Many farmed fish–such as salmon, bass and cod–are carnivorous. They require large amounts of protein to sustain their fast growth and energy requirements. This protein is often derived from smaller bait fish ground up into pellets. Yet it takes five pounds of fish-meal to create a pound of salmon, according to the Woods Institute for the Environment at Stanford University. This is an inefficient conversion rate.

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Fish farmers should avoid rearing fish in enclosed proximities. Thus if a fish contracts a contagious virus, it won’t spread easily to the other fish in the firm.

Biz Fluent states that there has been an increasing concern with fish farming practices. People are not certain of which food sources are used to feed the farmed fish. According to EnvironmentalExpert.com, it has been a practice not yet determined to be a sustainable. We are also not sure if this will also strain wild fish stock.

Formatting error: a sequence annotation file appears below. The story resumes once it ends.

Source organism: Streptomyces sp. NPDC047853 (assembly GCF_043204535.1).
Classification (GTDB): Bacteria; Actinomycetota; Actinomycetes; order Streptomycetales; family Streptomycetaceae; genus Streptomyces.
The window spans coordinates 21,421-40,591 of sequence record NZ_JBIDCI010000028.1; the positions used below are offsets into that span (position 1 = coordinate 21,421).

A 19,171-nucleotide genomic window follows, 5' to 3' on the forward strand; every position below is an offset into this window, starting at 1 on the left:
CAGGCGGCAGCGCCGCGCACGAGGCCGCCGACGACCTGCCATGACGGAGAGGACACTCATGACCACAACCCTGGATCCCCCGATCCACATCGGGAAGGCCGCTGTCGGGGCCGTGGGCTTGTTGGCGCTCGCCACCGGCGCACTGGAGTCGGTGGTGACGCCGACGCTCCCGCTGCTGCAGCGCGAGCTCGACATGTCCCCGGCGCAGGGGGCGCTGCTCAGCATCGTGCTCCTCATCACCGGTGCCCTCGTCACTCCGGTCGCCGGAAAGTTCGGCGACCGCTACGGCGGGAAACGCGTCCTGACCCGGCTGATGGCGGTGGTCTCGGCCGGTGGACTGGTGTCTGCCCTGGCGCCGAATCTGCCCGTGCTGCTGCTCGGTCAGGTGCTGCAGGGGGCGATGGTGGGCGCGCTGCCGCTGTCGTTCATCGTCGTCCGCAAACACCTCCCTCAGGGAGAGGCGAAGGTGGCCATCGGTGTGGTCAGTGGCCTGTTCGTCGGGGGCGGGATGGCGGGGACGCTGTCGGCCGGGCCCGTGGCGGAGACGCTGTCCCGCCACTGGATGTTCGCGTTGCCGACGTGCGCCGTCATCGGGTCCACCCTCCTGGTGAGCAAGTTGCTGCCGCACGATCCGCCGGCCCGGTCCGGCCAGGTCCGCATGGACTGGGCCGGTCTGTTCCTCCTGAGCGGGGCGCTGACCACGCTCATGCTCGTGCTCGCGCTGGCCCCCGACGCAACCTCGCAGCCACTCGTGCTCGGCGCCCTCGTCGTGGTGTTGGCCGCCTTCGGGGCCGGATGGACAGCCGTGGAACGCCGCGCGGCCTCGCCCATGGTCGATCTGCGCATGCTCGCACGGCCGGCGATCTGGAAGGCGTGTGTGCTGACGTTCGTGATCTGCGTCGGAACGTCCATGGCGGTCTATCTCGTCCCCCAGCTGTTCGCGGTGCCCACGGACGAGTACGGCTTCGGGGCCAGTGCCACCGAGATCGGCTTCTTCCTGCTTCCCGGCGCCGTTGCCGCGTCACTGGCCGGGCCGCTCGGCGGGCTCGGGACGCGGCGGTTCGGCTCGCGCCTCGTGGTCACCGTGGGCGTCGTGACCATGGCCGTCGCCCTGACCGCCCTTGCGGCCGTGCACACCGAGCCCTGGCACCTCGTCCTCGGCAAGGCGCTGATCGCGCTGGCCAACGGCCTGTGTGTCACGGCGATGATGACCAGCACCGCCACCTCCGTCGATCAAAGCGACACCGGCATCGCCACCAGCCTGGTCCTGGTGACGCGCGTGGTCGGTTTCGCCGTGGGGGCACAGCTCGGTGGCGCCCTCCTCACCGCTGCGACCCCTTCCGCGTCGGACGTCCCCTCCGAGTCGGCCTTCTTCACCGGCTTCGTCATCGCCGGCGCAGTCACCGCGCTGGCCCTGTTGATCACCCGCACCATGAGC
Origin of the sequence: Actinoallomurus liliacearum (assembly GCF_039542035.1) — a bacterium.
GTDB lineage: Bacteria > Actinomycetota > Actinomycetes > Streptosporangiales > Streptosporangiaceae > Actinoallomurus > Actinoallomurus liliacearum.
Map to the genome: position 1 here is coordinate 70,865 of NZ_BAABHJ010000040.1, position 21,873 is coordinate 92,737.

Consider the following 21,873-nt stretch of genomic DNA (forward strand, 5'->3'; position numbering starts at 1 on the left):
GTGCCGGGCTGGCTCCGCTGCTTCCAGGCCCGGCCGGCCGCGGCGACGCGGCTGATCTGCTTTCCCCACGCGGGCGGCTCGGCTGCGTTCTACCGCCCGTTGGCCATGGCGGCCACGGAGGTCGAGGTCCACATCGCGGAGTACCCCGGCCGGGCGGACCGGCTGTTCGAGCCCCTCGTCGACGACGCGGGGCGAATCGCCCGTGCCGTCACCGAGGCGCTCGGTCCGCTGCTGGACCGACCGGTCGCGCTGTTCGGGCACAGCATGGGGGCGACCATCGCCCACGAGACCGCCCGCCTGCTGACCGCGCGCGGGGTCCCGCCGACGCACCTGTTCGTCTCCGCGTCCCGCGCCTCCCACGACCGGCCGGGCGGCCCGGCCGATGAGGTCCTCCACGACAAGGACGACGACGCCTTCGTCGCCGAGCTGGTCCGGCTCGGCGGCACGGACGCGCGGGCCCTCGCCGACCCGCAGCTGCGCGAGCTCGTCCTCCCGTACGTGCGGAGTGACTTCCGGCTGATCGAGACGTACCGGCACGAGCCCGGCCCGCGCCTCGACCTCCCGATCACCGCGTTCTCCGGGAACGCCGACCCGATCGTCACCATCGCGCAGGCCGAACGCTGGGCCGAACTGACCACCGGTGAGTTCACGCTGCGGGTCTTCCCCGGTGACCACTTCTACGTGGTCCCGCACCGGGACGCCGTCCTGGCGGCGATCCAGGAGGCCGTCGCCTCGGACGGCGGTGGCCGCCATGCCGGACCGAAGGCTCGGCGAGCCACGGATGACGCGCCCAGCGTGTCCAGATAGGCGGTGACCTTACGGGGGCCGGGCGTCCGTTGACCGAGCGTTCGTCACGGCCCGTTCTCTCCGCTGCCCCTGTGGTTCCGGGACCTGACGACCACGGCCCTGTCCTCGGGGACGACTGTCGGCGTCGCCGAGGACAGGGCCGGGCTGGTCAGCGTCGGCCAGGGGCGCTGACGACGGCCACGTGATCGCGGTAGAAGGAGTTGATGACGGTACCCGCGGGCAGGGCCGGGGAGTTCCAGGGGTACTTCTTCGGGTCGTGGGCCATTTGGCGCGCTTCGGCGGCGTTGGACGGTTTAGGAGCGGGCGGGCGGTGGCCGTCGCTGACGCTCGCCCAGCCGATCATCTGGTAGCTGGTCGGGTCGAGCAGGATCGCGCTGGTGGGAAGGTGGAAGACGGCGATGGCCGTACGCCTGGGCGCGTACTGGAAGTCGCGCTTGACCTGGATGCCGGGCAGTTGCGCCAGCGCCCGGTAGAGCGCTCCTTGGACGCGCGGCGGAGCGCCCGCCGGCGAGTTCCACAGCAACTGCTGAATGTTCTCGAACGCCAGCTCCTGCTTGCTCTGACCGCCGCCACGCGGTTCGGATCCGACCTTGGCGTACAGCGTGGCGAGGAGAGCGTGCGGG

Sustainability is an Issue

One of the disadvantages of fish farming is that most farms are put into natural lakes or saltwater coastal regions where local fish exist. The problem occurs when these farmed fish negatively impact the area by introducing toxic micro organisms which then infect local fish and put them at risk of being killed off. It is not widely known among scientists or fish farmers what the true impact of these fish farms will be on the local ecosystem, especially when the fish being introduced are not native to the area.